Hey, hey, hey!
Long time no blog, I know! I’ve been away on me holidays and busy with an assignment for my postgrad, but I thought I should kick things off with a #TOTM for January:
A great demonstration of how learning a little sign language can make a big difference.
It’s a retweet of a tweet from @BritishSignBSL and I just think it’s a great ad. So, no i’m not advocating or endorsing the use of Samsung products, but I am praising Samsung for an ad that will hopefully make you smile – or even cry, as it did me! As it says when you click on the link, it’s not British sign language, but you get the message – hopefully! Now it’s only a few minutes, so please click on the link and watch the video – if you haven’t already seen it that is!
Once i’ve got my postgrad out the way in a few months time i’m going to be “signing” (pun intended!) up to British Sign Language’s online ‘Introducing BSL‘ course:
Learning some BSL is something that i’ve wanted to do for many years now and I figure it’s time I pull my finger out and start using it to communicate – in an appropriate manner naturally!
Have a look and maybe sign-up yourself!
It’s good to be back – I hope you agree!
The biggest response I had from tweets/posts this month was to do with the use of terms of endearment with patients, so the winner of November’s #TOTM award goes to…
from 24-11-15 ‘Terms of endearment’
No need for me to go over the same stuff here again, but suffice as to say i’ve been discussing this with colleagues since my original tweet and I haven’t changed how I interact with my patients! I would certainly be interested to do some research into this subject, but that will have to wait until the postgrad is finished next Spring!
For those of you that have already clicked on the link and read my original post, then thanks for popping by again! For those that are seeing it for the first time, then please feel free to drop me a line and give me your opinions and experiences!
Only one more #TOTM to go until my very first #TOTY!
How is everybody this week?
This week I decided to make use of the Twitter poll functionality and my #TOTW was:
Do you ever use
such as “love” when talking with your patients?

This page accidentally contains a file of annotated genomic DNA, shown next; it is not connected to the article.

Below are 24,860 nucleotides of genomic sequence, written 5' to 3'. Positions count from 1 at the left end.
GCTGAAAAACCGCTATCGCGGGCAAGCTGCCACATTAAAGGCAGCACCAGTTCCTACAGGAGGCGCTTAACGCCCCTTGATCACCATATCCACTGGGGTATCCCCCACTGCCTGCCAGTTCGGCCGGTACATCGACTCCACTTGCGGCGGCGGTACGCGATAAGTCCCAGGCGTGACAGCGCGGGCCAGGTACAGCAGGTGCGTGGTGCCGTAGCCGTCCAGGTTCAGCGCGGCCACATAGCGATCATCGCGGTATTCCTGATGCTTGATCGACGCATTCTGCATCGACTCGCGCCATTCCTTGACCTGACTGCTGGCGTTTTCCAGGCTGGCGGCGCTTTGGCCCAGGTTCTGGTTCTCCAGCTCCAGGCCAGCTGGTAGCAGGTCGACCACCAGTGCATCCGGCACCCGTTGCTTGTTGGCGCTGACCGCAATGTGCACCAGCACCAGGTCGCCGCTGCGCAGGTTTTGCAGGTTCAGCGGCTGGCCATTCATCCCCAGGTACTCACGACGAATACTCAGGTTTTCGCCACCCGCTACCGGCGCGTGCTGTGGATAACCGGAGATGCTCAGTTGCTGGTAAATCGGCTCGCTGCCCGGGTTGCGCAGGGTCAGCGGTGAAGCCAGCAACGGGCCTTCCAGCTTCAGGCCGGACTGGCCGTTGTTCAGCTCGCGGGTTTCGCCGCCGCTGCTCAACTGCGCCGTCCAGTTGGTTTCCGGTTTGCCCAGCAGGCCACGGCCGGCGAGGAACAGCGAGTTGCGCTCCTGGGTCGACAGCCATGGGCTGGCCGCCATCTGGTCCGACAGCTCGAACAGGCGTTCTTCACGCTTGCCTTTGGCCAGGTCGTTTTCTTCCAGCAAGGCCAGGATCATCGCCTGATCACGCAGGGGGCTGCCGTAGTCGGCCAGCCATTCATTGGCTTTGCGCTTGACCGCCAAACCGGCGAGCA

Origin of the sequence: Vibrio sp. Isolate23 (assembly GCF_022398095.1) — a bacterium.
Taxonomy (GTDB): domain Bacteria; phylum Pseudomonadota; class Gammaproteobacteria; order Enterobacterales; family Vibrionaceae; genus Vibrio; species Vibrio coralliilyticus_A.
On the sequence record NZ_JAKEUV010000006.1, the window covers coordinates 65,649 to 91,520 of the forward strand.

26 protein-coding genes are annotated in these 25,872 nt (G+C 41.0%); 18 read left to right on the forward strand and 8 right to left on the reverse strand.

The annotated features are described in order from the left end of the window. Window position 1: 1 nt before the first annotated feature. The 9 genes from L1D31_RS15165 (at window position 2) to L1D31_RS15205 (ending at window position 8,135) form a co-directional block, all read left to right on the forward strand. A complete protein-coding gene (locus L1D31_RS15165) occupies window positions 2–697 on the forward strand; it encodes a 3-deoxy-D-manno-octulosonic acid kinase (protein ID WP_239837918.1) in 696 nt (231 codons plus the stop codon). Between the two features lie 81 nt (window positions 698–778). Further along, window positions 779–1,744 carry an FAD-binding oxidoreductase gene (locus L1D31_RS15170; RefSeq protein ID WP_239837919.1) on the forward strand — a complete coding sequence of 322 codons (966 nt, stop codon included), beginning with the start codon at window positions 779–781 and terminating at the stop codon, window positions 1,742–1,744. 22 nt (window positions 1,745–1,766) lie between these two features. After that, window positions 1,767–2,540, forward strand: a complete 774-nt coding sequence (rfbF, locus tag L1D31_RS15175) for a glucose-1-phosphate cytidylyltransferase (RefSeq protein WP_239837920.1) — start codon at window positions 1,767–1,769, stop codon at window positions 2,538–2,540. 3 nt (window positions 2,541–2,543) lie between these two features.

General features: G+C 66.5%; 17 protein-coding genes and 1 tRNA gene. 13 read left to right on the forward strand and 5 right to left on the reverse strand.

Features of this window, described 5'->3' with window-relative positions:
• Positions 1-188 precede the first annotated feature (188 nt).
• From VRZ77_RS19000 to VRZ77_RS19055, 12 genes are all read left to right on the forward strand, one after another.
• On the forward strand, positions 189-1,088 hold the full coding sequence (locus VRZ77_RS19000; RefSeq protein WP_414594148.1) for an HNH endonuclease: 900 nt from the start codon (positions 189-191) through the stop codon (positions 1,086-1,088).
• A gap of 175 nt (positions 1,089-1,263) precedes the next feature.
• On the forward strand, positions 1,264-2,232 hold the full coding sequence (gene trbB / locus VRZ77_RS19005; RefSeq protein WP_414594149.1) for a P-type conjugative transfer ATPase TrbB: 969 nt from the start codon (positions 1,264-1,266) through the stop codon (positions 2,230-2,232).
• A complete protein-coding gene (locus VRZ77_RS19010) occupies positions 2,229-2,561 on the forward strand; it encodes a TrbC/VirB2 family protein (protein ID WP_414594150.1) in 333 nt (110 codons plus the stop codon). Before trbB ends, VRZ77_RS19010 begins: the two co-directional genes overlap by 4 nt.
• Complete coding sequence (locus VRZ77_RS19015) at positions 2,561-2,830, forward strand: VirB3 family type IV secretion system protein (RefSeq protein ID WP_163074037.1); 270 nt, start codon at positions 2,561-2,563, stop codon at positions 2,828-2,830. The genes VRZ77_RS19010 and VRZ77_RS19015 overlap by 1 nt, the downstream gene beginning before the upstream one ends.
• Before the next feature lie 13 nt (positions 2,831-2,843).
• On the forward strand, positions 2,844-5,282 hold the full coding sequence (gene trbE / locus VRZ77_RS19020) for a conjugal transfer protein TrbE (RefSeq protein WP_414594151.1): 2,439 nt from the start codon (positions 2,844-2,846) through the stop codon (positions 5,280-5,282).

This all came about following a piece I read on the Care Quality Commission website about the use of terms of endearment in a care setting. I have to say I was rather surprised and ever so slightly saddened by the results. Only 25% of those who took part said YES, they did use terms of endearment when talking with patients and the remaining 75% said NO. I was expecting it to be a much closer result than that. Now of course I don’t know the demographics of those who voted – age, gender, how long since qualified, country, county etc etc! This would maybe give me a greater insight into why the vote went the way it did. Now I’m a northern lad and am quite happy using terms like ‘love’ and ‘sweetheart,’ so it’s not something I think too much of. I have always used these terms when talking to some of my patients, and have never had one of them said they were offended or looked disapprovingly at me. I feel it’s all about making a patient feel comfortable and at ease in the time they are in my X-ray room, and if by using these small terms of endearment that eases there experience of hospital at a time when they may be feeling vulnerable then I make no apologies for using such language.
I would be interested to know if there has been any research to date in the field of radiology and the use of terms of endearment, but this is not something I have had the time to pursue lately. I think this is a topic that I will be returning to in the future when I have had the opportunity to have a look at what research is out there, but I just wanted to put my marker down, and say despite being in what would appear to be a minority, I shall continue to make appropriate use of such terms of endearment as I feel comfortable using, and my patients are happy to hear!
Good evening folks!
The subject of this week’s #TOTW is a sad story (in the form of an animation) about an elderly lady that was admitted to hospital – unnecessarily – and who, because of the decisions taken about her care, was never able to return to her home. The video, which is less than 5 minutes long, speaks for itself: